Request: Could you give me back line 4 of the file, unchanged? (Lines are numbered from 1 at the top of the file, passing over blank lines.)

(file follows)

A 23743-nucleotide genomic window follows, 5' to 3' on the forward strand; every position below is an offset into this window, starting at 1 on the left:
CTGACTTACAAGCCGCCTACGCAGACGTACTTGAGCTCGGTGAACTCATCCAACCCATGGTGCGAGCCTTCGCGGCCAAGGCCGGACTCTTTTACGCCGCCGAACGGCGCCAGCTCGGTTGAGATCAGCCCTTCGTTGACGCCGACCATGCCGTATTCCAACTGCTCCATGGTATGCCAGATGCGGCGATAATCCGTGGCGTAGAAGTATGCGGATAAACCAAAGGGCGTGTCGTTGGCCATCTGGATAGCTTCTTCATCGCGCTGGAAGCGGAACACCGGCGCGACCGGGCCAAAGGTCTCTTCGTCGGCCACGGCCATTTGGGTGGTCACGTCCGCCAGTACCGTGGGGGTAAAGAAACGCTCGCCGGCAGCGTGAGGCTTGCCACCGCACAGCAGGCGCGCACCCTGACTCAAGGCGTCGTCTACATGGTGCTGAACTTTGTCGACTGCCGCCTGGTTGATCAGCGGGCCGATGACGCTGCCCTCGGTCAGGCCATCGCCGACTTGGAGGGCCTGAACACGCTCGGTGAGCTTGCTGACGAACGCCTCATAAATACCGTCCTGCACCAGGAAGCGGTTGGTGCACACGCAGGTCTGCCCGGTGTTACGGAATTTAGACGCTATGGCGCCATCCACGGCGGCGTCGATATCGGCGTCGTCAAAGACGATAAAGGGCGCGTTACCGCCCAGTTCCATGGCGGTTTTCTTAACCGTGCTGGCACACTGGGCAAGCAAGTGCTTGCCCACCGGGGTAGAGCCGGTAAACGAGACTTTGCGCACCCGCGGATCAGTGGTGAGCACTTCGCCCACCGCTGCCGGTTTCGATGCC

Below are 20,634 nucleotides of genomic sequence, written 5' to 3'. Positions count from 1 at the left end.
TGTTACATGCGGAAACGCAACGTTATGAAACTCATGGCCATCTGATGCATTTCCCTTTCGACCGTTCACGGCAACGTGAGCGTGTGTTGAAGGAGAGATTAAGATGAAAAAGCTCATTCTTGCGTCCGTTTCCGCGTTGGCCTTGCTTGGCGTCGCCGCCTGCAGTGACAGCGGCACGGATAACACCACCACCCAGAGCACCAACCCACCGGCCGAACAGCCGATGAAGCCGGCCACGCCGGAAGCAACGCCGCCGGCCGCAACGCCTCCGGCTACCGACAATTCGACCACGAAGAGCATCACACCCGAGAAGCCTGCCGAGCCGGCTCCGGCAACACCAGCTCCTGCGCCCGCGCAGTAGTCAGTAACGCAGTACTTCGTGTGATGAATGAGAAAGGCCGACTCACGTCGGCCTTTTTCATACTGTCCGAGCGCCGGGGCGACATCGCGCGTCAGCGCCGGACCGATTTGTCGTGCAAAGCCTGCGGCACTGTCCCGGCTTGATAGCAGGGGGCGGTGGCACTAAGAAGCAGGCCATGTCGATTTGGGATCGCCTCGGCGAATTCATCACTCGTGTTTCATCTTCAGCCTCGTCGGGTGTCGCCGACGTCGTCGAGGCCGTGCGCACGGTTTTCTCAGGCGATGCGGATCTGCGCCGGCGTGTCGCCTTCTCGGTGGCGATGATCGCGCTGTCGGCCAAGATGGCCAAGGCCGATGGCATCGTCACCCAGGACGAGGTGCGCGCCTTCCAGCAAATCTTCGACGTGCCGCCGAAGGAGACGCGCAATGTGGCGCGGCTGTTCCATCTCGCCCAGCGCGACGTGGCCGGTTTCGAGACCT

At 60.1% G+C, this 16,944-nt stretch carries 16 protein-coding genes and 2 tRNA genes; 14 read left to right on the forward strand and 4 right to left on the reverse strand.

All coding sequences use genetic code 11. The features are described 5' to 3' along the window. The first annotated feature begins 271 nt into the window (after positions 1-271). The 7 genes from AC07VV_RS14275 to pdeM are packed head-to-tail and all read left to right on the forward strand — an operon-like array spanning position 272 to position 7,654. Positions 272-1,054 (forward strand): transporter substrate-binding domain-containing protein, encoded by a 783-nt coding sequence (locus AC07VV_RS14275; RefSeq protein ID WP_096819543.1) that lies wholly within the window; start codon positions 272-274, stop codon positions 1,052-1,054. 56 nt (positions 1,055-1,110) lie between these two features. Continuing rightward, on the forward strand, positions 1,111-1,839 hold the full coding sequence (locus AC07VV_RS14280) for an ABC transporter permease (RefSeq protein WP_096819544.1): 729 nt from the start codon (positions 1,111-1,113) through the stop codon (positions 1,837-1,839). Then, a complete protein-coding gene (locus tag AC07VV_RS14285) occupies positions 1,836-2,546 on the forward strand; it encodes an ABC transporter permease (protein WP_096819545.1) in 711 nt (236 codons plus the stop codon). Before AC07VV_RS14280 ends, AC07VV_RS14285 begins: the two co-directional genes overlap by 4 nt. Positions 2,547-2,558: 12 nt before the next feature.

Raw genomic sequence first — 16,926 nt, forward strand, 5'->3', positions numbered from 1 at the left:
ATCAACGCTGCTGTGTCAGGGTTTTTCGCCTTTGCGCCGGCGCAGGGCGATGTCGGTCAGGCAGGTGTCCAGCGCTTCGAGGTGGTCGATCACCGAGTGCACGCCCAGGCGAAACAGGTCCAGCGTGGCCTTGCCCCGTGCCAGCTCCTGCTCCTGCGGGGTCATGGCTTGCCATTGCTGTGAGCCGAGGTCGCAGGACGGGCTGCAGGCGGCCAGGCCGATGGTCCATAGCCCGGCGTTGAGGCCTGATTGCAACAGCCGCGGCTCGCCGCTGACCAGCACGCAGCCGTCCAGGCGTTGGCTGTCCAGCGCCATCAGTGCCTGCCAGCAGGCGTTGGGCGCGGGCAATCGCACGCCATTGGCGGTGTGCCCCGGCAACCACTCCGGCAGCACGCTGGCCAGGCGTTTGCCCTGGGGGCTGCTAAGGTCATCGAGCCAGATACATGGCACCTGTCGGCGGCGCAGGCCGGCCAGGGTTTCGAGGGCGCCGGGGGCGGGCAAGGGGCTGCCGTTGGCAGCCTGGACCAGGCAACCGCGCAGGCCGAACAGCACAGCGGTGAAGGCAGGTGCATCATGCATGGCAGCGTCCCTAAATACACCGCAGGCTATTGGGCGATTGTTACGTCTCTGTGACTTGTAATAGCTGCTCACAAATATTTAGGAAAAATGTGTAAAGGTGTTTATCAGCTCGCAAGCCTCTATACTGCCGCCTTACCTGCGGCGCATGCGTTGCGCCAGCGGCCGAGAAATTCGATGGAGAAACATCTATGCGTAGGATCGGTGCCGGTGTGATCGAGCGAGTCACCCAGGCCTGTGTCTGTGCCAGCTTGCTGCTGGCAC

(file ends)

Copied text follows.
TGTTACATGCGGAAACGCAACGTTATGAAACTCATGGCCATCTGATGCATTTCCCTTTCGACCGTTCACGGCAACGTGAGCGTGTGTTGAAGGAGAGATTAAGATGAAAAAGCTCATTCTTGCGTCCGTTTCCGCGTTGGCCTTGCTTGGCGTCGCCGCCTGCAGTGACAGCGGCACGGATAACACCACCACCCAGAGCACCAACCCACCGGCCGAACAGCCGATGAAGCCGGCCACGCCGGAAGCAACGCCGCCGGCCGCAACGCCTCCGGCTACCGACAATTCGACCACGAAGAGCATCACACCCGAGAAGCCTGCCGAGCCGGCTCCGGCAACACCAGCTCCTGCGCCCGCGCAGTAGTCAGTAACGCAGTACTTCGTGTGATGAATGAGAAAGGCCGACTCACGTCGGCCTTTTTCATACTGTCCGAGCGCCGGGGCGACATCGCGCGTCAGCGCCGGACCGATTTGTCGTGCAAAGCCTGCGGCACTGTCCCGGCTTGATAGCAGGGGGCGGTGGCACTAAGAAGCAGGCCATGTCGATTTGGGATCGCCTCGGCGAATTCATCACTCGTGTTTCATCTTCAGCCTCGTCGGGTGTCGCCGACGTCGTCGAGGCCGTGCGCACGGTTTTCTCAGGCGATGCGGATCTGCGCCGGCGTGTCGCCTTCTCGGTGGCGATGATCGCGCTGTCGGCCAAGATGGCCAAGGCCGATGGCATCGTCACCCAGGACGAGGTGCGCGCCTTCCAGCAAATCTTCGACGTGCCGCCGAAGGAGACGCGCAATGTGGCGCGGCTGTTCCATCTCGCCCAGCGCGACGTGGCCGGTTTCGAGACCT